Each three months, Ilija Ilić, reporter of radio Serbia in his free time, organizes literature evenings where local writers and other artists present their works.
Despite the black propaganda stereotypes and expensive negative spinning of the public in the recent past, the Serbs are respected people in this part of the world, reputable doctors, businessmen, artists, sportsmen. In this multiethnic and multicultural environment, they attract attention by their versatility, smartness, unselfishness, openheartedness... Unfortunately, Perth does not have a Serbian consulate which would bring the homeland closer and enable better contacts and organization.
Perhaps this distance makes the division of the soul of each immigrant into ”there” and ”here” even more profound. It is not easy to join something so different and separated by such a distance. And anything anyone here achieves, sees, experiences, learns, does not achieve its full culmination because it cannot be easily transferred, shared with friends, family, neighbors... who remained far away. As if everyone here has the melancholy and nostalgia a bit more expressed than the immigrants in other parts of the world. All conversations begin and end with Serbia. Everyone left one’s homeland only to return one day. However, life is too short and the journey too long.


The Whole World in One Place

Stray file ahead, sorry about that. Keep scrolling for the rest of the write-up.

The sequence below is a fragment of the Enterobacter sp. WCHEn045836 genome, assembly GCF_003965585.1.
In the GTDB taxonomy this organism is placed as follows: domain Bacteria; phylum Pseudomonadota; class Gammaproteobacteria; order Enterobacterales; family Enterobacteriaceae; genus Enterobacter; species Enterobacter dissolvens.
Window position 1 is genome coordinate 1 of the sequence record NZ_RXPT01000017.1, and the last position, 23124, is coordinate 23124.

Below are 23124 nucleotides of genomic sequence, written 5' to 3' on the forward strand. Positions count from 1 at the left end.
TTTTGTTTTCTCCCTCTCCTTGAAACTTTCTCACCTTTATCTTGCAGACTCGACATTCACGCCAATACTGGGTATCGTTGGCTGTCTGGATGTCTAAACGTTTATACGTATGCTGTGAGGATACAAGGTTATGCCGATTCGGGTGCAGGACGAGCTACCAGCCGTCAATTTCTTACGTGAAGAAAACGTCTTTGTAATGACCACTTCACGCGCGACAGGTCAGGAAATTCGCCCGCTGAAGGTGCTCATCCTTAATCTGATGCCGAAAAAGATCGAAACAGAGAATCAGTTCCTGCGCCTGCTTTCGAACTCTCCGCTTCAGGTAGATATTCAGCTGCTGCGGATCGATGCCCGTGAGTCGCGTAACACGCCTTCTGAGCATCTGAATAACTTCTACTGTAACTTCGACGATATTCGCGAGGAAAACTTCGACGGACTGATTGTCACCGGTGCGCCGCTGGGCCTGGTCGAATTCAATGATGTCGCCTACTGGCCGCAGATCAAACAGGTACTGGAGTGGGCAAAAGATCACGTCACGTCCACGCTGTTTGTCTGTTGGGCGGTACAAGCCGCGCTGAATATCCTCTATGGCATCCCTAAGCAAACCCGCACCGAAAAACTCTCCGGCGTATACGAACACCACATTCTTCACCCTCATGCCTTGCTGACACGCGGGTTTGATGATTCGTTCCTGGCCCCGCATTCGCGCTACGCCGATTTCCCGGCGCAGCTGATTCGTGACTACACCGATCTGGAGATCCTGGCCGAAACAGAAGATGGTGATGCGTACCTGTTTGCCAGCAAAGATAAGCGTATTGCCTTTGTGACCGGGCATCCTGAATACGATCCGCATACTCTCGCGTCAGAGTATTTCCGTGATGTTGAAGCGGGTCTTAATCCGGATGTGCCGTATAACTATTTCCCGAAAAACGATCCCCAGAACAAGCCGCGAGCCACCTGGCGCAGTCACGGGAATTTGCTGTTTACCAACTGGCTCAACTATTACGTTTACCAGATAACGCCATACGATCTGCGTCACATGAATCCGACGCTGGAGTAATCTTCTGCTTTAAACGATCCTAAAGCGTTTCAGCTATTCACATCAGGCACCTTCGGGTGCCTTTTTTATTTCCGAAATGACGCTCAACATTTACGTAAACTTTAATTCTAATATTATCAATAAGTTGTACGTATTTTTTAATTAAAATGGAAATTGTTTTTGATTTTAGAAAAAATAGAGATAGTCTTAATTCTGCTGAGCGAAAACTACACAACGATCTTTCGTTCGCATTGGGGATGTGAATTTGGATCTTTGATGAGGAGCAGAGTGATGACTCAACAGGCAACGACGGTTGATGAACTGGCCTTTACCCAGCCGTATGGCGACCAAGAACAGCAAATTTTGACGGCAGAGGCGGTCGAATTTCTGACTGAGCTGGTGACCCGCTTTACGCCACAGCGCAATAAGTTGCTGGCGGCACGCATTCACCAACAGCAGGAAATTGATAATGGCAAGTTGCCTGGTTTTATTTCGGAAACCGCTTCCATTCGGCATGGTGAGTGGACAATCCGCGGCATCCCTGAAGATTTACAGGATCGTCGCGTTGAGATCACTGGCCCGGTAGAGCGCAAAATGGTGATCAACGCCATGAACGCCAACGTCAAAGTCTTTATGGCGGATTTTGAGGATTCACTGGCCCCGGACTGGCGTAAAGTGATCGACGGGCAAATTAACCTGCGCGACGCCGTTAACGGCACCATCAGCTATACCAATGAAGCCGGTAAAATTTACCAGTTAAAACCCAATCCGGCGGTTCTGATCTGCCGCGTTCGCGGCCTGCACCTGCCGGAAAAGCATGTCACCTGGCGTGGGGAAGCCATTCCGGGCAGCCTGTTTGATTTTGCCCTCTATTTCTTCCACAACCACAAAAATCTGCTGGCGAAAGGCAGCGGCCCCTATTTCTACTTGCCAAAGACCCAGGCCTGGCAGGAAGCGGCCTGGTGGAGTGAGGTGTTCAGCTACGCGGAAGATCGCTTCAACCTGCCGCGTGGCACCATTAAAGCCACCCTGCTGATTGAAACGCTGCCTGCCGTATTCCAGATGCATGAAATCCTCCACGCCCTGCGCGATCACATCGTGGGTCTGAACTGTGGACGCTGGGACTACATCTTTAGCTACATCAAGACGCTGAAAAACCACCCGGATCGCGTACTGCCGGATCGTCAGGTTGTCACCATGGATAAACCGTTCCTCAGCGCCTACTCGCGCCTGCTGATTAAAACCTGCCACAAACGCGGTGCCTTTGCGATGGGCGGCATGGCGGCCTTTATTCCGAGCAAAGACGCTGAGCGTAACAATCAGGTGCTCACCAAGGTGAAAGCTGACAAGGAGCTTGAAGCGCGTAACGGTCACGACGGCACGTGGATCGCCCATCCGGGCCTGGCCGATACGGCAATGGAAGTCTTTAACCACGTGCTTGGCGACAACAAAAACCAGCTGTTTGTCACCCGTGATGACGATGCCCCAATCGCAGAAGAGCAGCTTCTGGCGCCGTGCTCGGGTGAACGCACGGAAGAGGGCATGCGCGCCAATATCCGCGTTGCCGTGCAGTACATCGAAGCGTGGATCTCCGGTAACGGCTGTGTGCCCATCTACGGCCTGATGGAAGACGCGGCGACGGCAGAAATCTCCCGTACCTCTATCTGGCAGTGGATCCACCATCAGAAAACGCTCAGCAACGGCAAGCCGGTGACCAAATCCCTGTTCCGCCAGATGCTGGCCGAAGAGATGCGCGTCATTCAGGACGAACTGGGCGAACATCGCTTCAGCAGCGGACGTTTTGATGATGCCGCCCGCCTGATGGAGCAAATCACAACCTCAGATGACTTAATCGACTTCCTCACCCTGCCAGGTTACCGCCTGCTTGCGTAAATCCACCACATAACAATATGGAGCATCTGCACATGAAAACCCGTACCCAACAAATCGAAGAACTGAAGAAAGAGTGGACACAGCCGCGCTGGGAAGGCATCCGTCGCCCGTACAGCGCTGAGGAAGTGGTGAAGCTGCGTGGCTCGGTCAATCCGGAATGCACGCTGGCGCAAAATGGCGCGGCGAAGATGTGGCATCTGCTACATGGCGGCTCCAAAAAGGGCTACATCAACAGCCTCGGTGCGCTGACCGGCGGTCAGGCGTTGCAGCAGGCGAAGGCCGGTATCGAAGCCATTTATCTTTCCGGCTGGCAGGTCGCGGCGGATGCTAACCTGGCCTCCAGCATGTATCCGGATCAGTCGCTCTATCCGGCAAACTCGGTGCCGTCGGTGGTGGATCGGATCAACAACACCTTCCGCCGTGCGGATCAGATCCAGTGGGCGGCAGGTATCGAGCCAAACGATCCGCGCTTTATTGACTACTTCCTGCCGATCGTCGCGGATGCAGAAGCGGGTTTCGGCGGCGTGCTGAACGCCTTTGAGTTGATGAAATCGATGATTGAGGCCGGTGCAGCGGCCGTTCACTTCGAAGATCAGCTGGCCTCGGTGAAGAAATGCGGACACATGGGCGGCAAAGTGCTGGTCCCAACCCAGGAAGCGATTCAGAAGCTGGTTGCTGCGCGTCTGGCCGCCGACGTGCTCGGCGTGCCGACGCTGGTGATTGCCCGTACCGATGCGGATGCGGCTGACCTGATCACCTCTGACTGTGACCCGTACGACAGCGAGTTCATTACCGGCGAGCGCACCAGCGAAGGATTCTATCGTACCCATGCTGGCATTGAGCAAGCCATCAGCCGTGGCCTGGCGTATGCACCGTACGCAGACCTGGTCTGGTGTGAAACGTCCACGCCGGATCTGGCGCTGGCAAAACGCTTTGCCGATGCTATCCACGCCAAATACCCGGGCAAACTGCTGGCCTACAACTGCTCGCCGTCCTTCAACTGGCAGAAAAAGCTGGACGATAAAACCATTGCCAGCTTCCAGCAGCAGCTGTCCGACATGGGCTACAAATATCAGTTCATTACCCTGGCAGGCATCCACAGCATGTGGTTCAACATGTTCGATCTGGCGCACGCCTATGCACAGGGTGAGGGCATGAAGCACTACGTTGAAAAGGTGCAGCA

During the previous three decades, the population of Perth doubled, so the city now has more than 1.600.000 inhabitants. This is the whole world in one place; one can meet all nations of the world. Besides the constant inflow of people from Asia, the immigrations brought people from South Africa, Zimbabwe, Brazil, Italy, Greece, Slavic countries and, of course, all parts of former Yugoslavia.


”Tesla Forum”
The ”Tesla Forum” society from Perth was founded six years ago by Branislav Grbović, engineer and respectable businessman, with the support of competent institutions of Serbia, Montenegro and Australia. Promoting the work of the ingenious Serbian scientist it was named after, the Forum gathers people and organizations of mainly technical vocations, advocates the idea to have Tesla’s birthday, July 10, proclaimed as International Day of Tesla, grants Tesla awards and medals (designed by Jovan Radanović, sculptor) to the best students and scientists in the area Nikola Tesla studied and explored.